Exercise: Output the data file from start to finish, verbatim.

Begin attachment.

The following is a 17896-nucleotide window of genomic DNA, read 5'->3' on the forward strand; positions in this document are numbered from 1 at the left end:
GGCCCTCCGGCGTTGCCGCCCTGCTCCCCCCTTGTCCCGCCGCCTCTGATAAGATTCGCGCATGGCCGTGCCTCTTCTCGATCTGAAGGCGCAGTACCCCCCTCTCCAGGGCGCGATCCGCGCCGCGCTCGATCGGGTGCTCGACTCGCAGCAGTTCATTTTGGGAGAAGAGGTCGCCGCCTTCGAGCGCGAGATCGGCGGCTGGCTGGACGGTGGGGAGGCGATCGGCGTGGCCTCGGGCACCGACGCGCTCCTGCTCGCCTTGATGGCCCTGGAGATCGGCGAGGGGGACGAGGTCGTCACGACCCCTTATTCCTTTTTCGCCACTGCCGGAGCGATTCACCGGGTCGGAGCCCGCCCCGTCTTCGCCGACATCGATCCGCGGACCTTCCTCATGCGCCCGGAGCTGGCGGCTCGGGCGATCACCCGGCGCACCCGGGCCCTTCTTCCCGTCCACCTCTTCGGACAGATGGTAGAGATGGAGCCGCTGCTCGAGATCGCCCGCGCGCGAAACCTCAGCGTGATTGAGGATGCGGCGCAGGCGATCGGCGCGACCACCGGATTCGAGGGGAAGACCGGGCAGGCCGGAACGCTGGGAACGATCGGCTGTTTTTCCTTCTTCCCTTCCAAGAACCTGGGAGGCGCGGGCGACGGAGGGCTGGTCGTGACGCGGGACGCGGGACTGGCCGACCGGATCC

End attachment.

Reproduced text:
The following is a 17896-nucleotide window of genomic DNA, read 5'->3' on the forward strand; positions in this document are numbered from 1 at the left end:
GGCCCTCCGGCGTTGCCGCCCTGCTCCCCCCTTGTCCCGCCGCCTCTGATAAGATTCGCGCATGGCCGTGCCTCTTCTCGATCTGAAGGCGCAGTACCCCCCTCTCCAGGGCGCGATCCGCGCCGCGCTCGATCGGGTGCTCGACTCGCAGCAGTTCATTTTGGGAGAAGAGGTCGCCGCCTTCGAGCGCGAGATCGGCGGCTGGCTGGACGGTGGGGAGGCGATCGGCGTGGCCTCGGGCACCGACGCGCTCCTGCTCGCCTTGATGGCCCTGGAGATCGGCGAGGGGGACGAGGTCGTCACGACCCCTTATTCCTTTTTCGCCACTGCCGGAGCGATTCACCGGGTCGGAGCCCGCCCCGTCTTCGCCGACATCGATCCGCGGACCTTCCTCATGCGCCCGGAGCTGGCGGCTCGGGCGATCACCCGGCGCACCCGGGCCCTTCTTCCCGTCCACCTCTTCGGACAGATGGTAGAGATGGAGCCGCTGCTCGAGATCGCCCGCGCGCGAAACCTCAGCGTGATTGAGGATGCGGCGCAGGCGATCGGCGCGACCACCGGATTCGAGGGGAAGACCGGGCAGGCCGGAACGCTGGGAACGATCGGCTGTTTTTCCTTCTTCCCTTCCAAGAACCTGGGAGGCGCGGGCGACGGAGGGCTGGTCGTGACGCGGGACGCGGGACTGGCCGACCGGATCC